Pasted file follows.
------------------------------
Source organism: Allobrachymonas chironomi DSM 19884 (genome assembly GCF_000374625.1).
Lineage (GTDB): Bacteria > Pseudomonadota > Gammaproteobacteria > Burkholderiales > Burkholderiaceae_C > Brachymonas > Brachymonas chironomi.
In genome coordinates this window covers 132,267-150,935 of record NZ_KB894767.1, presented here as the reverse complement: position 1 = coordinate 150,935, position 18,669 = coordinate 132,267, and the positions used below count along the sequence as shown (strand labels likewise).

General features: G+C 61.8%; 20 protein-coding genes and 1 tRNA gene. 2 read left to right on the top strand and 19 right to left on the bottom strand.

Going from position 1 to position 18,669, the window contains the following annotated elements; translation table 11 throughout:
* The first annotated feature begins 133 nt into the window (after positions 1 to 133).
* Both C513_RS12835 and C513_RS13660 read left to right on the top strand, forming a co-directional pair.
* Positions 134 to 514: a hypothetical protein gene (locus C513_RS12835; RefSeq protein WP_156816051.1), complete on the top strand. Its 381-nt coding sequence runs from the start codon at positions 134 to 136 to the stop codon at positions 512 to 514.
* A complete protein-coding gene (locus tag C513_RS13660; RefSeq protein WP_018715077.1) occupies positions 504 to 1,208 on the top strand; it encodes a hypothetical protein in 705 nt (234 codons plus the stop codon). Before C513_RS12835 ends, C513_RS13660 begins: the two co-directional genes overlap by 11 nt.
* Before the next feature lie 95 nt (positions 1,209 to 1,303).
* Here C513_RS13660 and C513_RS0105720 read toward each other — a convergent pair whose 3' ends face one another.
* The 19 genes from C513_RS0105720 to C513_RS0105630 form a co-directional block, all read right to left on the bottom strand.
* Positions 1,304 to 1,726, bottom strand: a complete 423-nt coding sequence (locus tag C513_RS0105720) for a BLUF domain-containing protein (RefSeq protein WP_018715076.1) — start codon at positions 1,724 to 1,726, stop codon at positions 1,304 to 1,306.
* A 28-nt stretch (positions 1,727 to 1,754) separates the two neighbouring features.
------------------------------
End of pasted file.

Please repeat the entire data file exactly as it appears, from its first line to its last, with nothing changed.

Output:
Source organism: Allobrachymonas chironomi DSM 19884 (genome assembly GCF_000374625.1).
Lineage (GTDB): Bacteria > Pseudomonadota > Gammaproteobacteria > Burkholderiales > Burkholderiaceae_C > Brachymonas > Brachymonas chironomi.
In genome coordinates this window covers 132,267-150,935 of record NZ_KB894767.1, presented here as the reverse complement: position 1 = coordinate 150,935, position 18,669 = coordinate 132,267, and the positions used below count along the sequence as shown (strand labels likewise).

General features: G+C 61.8%; 20 protein-coding genes and 1 tRNA gene. 2 read left to right on the top strand and 19 right to left on the bottom strand.

Going from position 1 to position 18,669, the window contains the following annotated elements; translation table 11 throughout:
* The first annotated feature begins 133 nt into the window (after positions 1 to 133).
* Both C513_RS12835 and C513_RS13660 read left to right on the top strand, forming a co-directional pair.
* Positions 134 to 514: a hypothetical protein gene (locus C513_RS12835; RefSeq protein WP_156816051.1), complete on the top strand. Its 381-nt coding sequence runs from the start codon at positions 134 to 136 to the stop codon at positions 512 to 514.
* A complete protein-coding gene (locus tag C513_RS13660; RefSeq protein WP_018715077.1) occupies positions 504 to 1,208 on the top strand; it encodes a hypothetical protein in 705 nt (234 codons plus the stop codon). Before C513_RS12835 ends, C513_RS13660 begins: the two co-directional genes overlap by 11 nt.
* Before the next feature lie 95 nt (positions 1,209 to 1,303).
* Here C513_RS13660 and C513_RS0105720 read toward each other — a convergent pair whose 3' ends face one another.
* The 19 genes from C513_RS0105720 to C513_RS0105630 form a co-directional block, all read right to left on the bottom strand.
* Positions 1,304 to 1,726, bottom strand: a complete 423-nt coding sequence (locus tag C513_RS0105720) for a BLUF domain-containing protein (RefSeq protein WP_018715076.1) — start codon at positions 1,724 to 1,726, stop codon at positions 1,304 to 1,306.
* A 28-nt stretch (positions 1,727 to 1,754) separates the two neighbouring features.